But this year it has gotten ridiculous. I am nagging everyone to wake up, then nagging them to get the chores done (one chore per person- come on!), nagging them to pick up after themselves. It is pitiful. So I decided to go on a housework strike. No more nagging. No more cleaning. No more stressing over the unmade beds or toothpaste in the sink. Dear husband laughed that he would take a dirty house over a stressed out campaign to get things under control, any day. So I granted his wish. Funny that the things you do, that no one notices, are VERY noticeable when you don't do them.
Day 1: clothes building up on the bathroom floor, dishes piling up in the sink, crumby stuff on the carpet. I'm doing fine. Just cleaned my room and a corner on the patio where I could drink my morning coffee in peace.
Day 2: Can't see the bathroom floor, but you can smell that it is a bathroom. Dishes have been loaded into the dishwasher by angelic child who wants Mom to be happy. Laundry washed by considerate husband (who doesn't get why towels should not be washed with dark clothes). Linty clothes in dryer for 48 hours. If I am going to keep this up, it will have to be with my eyes closed. Took a LONG nap on the sofa and spent the rest of the afternoon in cyberspace.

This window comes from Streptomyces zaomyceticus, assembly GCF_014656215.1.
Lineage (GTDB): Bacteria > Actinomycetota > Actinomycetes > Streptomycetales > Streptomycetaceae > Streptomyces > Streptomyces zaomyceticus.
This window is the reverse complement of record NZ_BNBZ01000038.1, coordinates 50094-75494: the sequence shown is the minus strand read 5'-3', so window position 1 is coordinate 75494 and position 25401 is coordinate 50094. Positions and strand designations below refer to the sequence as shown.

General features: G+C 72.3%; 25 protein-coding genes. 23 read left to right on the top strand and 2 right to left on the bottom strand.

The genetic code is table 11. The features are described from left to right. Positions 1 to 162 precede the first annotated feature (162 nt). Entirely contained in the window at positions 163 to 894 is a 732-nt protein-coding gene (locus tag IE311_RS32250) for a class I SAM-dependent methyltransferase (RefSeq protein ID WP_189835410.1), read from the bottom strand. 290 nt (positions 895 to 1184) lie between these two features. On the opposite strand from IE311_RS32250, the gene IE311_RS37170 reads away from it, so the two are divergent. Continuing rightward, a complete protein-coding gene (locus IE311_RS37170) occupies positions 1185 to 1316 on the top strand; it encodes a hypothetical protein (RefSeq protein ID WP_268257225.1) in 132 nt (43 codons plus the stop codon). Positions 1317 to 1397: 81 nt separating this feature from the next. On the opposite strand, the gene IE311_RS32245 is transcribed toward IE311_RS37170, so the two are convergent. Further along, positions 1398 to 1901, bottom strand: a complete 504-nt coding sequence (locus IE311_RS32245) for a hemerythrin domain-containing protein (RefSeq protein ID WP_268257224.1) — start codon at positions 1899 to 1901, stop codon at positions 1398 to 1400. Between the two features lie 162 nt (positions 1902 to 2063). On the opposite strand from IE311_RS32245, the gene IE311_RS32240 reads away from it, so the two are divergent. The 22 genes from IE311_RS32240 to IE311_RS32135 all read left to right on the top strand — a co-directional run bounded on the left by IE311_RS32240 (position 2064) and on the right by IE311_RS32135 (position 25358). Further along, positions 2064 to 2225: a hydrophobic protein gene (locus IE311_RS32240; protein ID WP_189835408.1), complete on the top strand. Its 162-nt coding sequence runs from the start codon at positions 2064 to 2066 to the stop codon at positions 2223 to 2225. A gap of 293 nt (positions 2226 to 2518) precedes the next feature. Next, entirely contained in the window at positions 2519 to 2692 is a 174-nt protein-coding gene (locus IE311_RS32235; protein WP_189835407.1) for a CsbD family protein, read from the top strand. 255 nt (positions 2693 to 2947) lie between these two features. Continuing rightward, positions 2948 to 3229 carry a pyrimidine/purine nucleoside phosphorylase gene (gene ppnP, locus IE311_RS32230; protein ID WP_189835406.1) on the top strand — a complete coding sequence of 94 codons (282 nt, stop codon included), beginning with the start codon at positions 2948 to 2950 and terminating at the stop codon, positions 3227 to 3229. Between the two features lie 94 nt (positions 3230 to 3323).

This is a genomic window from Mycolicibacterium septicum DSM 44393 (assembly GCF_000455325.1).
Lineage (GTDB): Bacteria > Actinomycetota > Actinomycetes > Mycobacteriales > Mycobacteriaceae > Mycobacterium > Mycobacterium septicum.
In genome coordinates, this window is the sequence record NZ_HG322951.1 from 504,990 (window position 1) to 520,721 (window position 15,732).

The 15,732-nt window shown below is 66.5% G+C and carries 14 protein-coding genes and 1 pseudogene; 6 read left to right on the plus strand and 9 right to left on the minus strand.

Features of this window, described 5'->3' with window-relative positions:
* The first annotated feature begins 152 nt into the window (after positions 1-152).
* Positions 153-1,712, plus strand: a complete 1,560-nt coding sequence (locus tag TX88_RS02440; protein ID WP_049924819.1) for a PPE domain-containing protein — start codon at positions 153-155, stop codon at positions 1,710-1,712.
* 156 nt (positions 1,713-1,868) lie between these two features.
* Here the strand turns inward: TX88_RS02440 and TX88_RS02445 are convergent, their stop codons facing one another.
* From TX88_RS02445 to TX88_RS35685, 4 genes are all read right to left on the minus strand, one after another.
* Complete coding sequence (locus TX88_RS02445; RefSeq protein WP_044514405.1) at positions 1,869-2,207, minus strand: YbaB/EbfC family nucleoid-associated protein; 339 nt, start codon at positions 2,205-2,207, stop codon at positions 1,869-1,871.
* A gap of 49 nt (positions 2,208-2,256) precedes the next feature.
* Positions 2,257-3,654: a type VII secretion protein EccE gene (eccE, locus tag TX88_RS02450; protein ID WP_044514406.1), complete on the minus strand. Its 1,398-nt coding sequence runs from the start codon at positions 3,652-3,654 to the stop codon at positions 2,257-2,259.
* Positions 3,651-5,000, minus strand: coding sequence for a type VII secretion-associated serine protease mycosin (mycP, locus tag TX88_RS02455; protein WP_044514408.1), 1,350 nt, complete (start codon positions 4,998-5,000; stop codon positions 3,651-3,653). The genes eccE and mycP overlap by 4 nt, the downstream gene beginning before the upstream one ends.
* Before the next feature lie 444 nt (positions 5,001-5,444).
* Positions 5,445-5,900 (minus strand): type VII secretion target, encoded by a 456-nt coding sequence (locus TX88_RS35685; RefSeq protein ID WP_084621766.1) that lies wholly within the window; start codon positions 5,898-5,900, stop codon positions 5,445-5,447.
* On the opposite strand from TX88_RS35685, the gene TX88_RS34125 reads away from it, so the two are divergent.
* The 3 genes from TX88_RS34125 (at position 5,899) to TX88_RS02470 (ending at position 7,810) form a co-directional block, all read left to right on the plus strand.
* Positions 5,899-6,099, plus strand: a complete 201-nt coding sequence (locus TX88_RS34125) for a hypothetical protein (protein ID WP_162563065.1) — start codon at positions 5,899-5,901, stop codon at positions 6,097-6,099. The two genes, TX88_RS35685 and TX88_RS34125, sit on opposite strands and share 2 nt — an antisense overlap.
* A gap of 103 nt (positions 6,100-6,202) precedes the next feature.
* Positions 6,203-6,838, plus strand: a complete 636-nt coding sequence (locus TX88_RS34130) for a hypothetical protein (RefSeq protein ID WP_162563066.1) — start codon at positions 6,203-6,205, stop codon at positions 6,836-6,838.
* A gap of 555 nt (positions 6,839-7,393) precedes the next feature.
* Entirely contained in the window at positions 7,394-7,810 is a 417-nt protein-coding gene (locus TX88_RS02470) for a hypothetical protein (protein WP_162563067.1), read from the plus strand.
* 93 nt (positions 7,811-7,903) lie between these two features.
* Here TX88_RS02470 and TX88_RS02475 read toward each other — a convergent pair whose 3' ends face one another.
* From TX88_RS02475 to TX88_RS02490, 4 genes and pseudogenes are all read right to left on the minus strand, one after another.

Day 3: The kitchen floor is crunchy and the sink is full. I think I saw ants beginning to crawl across the floor. UGH! Bathroom door must be kept closed due to the "aroma." The kitchen angel bailed on me because no one else was stepping up to the plate. She did, however, wash her own clothes. College freshman points out that my passive aggressive tactics will backfire because NOBODY else cares if the house is clean or not. Dear Husband says he thought I was only joking. Didn't expect me to follow through. I hide out in my clean room with a good book.
How about an Aggressive- Passive technique??? Is there such a thing? I unload the dryer onto Angel Child's bed. Everyone laughs. I scoop up the wet towels from bathroom floor, along with a couple of ants that were hiding in the folds to dump on middle child's bed. Eyebrows are raised. I pick up the breakfast bowls that are half filled with Cheerios, and the pot lined with chili from lunch. As I head toward Miss Psychology's bed, there is an uproar. Within minutes the dishes are being washed, the laundry is being folded, and the bathroom disinfected.
My floor is no longer crunchy.
Mama is happy.